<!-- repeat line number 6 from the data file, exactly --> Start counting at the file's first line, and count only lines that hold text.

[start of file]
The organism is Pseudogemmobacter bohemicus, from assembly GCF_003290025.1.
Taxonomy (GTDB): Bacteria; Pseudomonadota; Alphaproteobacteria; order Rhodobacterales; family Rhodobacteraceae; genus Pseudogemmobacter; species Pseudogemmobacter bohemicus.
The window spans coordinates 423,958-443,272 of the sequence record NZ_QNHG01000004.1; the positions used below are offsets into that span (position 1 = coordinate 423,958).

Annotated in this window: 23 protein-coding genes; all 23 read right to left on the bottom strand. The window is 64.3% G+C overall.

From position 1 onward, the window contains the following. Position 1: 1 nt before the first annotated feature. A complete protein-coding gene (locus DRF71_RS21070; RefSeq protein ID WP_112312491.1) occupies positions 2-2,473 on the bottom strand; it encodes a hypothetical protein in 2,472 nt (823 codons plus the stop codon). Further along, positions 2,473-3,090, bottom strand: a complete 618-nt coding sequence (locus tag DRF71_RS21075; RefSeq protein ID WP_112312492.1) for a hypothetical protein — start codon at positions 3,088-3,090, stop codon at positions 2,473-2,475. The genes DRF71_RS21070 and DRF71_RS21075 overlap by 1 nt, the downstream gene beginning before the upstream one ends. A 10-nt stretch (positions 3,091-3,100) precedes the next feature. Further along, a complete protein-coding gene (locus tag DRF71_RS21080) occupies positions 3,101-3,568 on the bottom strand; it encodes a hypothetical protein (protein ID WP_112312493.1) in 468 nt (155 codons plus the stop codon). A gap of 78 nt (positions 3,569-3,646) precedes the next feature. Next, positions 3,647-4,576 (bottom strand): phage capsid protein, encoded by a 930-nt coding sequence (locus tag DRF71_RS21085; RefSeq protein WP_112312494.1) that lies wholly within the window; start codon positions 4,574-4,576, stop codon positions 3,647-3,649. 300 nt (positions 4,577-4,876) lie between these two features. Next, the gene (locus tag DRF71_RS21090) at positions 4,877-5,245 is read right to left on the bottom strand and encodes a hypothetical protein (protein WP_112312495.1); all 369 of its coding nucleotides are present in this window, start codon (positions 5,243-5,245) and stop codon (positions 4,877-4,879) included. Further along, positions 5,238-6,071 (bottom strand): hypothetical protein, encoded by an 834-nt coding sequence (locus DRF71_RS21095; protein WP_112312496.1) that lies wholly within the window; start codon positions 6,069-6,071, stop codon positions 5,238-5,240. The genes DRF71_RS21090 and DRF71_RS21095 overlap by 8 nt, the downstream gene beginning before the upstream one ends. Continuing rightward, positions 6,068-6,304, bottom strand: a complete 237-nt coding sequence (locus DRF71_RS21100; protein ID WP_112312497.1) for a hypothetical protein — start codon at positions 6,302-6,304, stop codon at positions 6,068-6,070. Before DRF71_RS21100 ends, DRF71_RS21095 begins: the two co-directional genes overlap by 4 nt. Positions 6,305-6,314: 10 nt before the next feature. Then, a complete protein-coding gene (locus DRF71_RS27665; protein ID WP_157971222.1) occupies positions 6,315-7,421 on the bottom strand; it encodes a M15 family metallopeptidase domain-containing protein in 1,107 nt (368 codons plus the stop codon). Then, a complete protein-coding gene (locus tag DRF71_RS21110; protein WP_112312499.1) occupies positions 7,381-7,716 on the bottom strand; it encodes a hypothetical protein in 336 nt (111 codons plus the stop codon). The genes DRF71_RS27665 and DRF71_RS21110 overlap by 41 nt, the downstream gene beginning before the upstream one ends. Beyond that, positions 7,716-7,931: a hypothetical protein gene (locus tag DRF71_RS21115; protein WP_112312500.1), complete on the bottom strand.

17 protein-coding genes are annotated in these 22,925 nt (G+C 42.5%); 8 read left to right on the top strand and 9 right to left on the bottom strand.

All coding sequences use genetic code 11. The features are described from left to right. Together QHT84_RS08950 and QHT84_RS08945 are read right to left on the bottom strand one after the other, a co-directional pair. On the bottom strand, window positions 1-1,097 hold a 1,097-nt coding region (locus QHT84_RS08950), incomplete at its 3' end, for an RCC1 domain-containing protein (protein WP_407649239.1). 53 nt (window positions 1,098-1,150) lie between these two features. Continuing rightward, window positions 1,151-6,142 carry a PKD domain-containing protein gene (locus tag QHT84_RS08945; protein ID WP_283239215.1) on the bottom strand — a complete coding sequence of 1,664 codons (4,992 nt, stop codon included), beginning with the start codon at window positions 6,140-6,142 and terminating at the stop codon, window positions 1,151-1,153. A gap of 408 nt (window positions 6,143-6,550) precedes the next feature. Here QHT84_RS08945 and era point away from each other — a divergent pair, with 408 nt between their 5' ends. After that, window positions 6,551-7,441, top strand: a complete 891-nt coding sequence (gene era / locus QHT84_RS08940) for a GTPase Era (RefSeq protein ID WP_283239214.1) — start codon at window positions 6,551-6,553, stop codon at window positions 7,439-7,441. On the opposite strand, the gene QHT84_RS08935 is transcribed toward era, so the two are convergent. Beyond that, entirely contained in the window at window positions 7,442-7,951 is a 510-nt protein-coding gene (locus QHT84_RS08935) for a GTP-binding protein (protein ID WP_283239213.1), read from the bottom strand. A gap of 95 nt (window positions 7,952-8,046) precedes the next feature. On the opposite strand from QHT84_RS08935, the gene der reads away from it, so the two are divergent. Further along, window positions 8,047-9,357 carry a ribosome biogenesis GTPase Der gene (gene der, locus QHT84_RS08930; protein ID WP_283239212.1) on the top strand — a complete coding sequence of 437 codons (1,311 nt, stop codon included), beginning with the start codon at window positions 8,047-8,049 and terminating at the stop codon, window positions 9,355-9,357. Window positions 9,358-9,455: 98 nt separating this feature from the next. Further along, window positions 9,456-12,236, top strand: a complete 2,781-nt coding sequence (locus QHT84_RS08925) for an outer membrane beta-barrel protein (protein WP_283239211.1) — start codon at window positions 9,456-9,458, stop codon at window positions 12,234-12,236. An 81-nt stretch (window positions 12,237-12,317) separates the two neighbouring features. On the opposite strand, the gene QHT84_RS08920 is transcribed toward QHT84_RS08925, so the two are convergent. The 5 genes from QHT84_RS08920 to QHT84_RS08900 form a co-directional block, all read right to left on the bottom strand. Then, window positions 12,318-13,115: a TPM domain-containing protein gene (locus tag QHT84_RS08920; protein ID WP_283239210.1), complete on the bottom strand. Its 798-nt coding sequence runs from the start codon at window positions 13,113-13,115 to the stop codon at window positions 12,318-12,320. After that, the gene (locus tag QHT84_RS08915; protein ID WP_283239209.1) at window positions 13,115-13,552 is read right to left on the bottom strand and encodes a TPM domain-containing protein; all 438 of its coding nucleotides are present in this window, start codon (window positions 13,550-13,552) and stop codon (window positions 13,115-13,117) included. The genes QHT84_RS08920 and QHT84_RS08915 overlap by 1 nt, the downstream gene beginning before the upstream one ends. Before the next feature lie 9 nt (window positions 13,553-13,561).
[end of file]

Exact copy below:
17 protein-coding genes are annotated in these 22,925 nt (G+C 42.5%); 8 read left to right on the top strand and 9 right to left on the bottom strand.